Cranial ultrasound findings in late preterm infants and correlation with perinatal risk factors

Monica Fumagalli, Luca Antonio Ramenghi, Agnese De Carli, Laura Bassi, Pietro Farè, Francesca Dessimone, Silvia Pisoni, Ida Sirgiovanni, Michela Groppo, Alessandra Ometto, Dario Consonni, Fabio Triulzi, Fabio Mosca

Research output: Contribution to journalArticlepeer-review


Background: Late preterm infants are the most represented premature babies. They are exposed to a wide spectrum of brain lesions which are often clinically silent, supporting a possible role of cerebral ultrasound screening. Aim of the study is to describe the pattern of cranial ultrasound abnormalities in late preterm infants and to define the need for cranial ultrasound according to perinatal risk factors. Methods: A hospital-based cranial ultrasound screening was carried out by performing two scans (at 1 and 5 weeks). Unfavorable cranial ultrasound at 5 weeks was defined as either persistent periventricular hyperechogenicity or severe abnormalities. Results: One thousand one hundred seventy-two infants were included. Periventricular hyperechogenicity and severe abnormalities were observed in, respectively, 19.6 % and 1 % of late preterms at birth versus 1.8 % and 1.4 % at 5 weeks. Periventricular hyperechogenicity resolved in 91.3 %. At the univariate analysis gestational age (OR 0.5, 95 % CI 0.32-0.77), Apgar score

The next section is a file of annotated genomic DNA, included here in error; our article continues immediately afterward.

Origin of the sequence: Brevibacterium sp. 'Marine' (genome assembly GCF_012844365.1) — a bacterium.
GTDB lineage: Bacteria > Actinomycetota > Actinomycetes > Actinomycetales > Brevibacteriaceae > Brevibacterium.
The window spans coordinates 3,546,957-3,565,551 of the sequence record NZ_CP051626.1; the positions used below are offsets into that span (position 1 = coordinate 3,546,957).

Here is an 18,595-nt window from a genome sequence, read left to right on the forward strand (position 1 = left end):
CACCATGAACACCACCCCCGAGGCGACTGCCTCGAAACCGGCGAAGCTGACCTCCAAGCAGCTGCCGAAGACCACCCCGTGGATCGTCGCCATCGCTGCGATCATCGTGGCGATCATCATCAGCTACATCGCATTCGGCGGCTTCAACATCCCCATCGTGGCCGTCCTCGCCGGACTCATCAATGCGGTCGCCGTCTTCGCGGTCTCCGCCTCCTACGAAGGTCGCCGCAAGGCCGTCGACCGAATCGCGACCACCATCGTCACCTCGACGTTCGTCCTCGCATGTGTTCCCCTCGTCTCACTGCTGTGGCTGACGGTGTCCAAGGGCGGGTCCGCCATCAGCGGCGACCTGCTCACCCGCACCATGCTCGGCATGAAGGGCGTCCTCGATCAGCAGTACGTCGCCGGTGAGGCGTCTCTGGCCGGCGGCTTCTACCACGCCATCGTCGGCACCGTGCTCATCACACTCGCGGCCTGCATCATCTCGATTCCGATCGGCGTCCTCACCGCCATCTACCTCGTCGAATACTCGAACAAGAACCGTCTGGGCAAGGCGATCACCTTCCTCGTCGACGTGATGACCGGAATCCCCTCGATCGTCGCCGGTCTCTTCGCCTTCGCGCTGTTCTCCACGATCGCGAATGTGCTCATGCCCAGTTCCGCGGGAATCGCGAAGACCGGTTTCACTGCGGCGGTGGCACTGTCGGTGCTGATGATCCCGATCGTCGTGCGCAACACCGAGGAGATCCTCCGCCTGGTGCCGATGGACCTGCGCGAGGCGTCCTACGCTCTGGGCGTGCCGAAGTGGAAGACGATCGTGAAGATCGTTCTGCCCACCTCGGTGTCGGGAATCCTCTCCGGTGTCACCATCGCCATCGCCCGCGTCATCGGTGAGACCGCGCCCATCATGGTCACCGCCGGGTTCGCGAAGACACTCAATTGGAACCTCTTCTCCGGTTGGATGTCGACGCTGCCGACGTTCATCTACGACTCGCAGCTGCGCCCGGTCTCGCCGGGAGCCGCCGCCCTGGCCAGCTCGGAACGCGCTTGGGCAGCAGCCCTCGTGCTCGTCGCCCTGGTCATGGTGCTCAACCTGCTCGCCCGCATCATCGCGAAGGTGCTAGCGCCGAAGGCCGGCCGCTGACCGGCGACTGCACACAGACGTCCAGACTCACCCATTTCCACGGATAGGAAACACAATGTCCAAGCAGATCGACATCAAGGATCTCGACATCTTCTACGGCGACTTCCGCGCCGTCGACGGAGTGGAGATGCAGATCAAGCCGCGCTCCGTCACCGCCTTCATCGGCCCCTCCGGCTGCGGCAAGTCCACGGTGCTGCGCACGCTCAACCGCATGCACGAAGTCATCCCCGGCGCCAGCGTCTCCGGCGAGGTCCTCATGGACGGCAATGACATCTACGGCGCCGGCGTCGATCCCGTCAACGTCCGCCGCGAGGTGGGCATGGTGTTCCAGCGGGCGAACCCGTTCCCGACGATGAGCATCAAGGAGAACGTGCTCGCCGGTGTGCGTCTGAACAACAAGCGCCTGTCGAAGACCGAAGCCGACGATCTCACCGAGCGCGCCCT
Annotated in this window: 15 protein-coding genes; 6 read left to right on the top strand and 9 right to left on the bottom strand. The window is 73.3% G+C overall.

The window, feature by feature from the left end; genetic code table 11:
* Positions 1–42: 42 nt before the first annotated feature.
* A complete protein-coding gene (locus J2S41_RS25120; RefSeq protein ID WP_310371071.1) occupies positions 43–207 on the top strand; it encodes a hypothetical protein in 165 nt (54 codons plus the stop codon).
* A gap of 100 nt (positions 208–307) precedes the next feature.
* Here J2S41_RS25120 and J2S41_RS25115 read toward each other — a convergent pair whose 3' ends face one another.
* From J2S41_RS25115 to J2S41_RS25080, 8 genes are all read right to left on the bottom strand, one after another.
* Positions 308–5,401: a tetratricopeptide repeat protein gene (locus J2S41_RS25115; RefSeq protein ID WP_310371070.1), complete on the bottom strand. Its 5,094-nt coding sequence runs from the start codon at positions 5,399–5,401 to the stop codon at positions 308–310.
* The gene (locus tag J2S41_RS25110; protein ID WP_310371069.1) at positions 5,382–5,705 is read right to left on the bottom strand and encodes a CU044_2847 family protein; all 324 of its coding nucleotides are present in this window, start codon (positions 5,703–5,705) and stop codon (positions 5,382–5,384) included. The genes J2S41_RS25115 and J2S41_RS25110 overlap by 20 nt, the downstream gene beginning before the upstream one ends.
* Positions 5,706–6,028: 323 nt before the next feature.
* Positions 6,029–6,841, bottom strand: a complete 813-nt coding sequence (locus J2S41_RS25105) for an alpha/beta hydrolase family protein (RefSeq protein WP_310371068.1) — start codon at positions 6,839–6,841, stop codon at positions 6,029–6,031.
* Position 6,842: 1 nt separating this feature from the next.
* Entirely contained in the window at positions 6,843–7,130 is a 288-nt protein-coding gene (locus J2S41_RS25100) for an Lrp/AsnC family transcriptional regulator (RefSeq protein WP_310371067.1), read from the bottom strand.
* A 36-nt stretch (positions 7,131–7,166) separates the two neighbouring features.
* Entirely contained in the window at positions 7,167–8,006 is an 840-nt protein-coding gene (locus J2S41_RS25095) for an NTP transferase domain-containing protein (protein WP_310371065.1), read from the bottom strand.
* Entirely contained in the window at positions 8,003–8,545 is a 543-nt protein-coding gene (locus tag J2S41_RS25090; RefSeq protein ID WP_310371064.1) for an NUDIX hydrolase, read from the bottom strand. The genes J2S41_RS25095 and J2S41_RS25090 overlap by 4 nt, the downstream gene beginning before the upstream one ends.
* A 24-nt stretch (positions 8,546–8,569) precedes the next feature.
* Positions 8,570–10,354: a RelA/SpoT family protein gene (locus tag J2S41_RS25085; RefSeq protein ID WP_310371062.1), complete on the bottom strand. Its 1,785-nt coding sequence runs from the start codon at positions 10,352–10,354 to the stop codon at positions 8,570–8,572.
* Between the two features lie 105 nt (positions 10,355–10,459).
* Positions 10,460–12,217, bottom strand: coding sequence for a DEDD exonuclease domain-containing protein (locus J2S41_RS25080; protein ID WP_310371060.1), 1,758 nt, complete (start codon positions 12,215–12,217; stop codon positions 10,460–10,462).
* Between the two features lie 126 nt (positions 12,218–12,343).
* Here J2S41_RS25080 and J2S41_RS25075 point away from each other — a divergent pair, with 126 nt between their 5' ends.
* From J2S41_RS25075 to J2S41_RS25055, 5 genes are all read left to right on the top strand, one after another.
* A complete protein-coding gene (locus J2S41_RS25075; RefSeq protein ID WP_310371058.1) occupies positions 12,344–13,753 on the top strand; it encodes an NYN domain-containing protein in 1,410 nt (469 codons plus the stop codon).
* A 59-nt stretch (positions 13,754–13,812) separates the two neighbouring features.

Original languageEnglish
Article number172
JournalItalian Journal of Pediatrics
Issue number1
Publication statusPublished - Sep 24 2015


  • Brain injury
  • Cranial ultrasound
  • Late preterm infant
  • Perinatal risk factors

ASJC Scopus subject areas

  • Pediatrics, Perinatology, and Child Health


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